You know direct response copy can help you grow your business and get your gifts out into the world in a bigger way, (not to mention bring to life that elusive “make money while you sleep” notion you keep hearing about). But it makes you feel “yucky” — doesn’t it? It doesn’t feel authentic to you, your business or your brand, and even feels slime-y and sales-y.
So what do you do?
Until now, your choices were to suck it up or just suffer knowing you’re never going to grow your business, or make the big difference you were meant to make. But with love-based copywriting, all that changes.
Now you can enjoy the results of direct response copywriting without suffering through the icky-ness. And that’s because a lot of traditional direct response copy is fear-based, which means it triggers emotions like fear, guilt and shame. But you don’t have to trigger those emotions, you can instead trigger love-based emotions such as love, hope and respect.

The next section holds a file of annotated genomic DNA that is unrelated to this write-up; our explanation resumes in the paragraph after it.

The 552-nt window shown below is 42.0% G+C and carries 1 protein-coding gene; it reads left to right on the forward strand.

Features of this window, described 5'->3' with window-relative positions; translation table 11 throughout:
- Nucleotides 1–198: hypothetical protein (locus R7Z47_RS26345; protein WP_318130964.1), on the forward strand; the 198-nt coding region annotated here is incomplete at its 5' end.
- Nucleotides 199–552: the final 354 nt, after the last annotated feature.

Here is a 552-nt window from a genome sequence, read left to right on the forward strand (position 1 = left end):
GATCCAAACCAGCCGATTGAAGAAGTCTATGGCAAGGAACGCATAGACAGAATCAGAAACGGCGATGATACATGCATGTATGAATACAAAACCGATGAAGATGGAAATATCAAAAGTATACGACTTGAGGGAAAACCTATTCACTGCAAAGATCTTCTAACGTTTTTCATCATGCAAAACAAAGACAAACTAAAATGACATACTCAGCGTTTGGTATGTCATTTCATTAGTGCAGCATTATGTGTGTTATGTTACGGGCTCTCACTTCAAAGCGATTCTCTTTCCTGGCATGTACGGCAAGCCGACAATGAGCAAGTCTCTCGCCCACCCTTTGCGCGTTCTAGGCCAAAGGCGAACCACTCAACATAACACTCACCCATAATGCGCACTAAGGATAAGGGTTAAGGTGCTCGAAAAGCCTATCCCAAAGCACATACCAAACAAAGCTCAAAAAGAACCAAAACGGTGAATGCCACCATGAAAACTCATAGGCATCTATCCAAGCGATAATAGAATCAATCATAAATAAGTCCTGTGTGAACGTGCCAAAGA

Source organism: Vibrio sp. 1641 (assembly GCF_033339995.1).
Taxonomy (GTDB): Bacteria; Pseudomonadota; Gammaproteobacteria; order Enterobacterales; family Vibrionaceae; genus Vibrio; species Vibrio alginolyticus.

So how do you do that? Below are 3 keys to get you started. Continue reading
I’m back from taking a well-deserved weekend off after the successful launch of my new book “Love-Based Copywriting — How to Write Copy that Attracts, Inspires, and Invites Your Ideal Prospects to Become Ideal Clients.”
I spent the weekend enjoying lots of offline activities — almost finished this last season of Game of Thrones (yes I FINALLY know what happened at Joffrey’s wedding, although I still don’t know how it’s going to work out with Tyrion so no spoilers please). I cooked a very healthy soup made with veggies I got from our local co-op basket. I finally finished unpacking from my Summer Adventure and other traveling. I slept. I exercised. I played with my doggies.
Needless to say, I feel soooo much better today (not to mention I’ve been getting things done like no one’s business this morning) but the sad part is I almost didn’t take that time off. Continue reading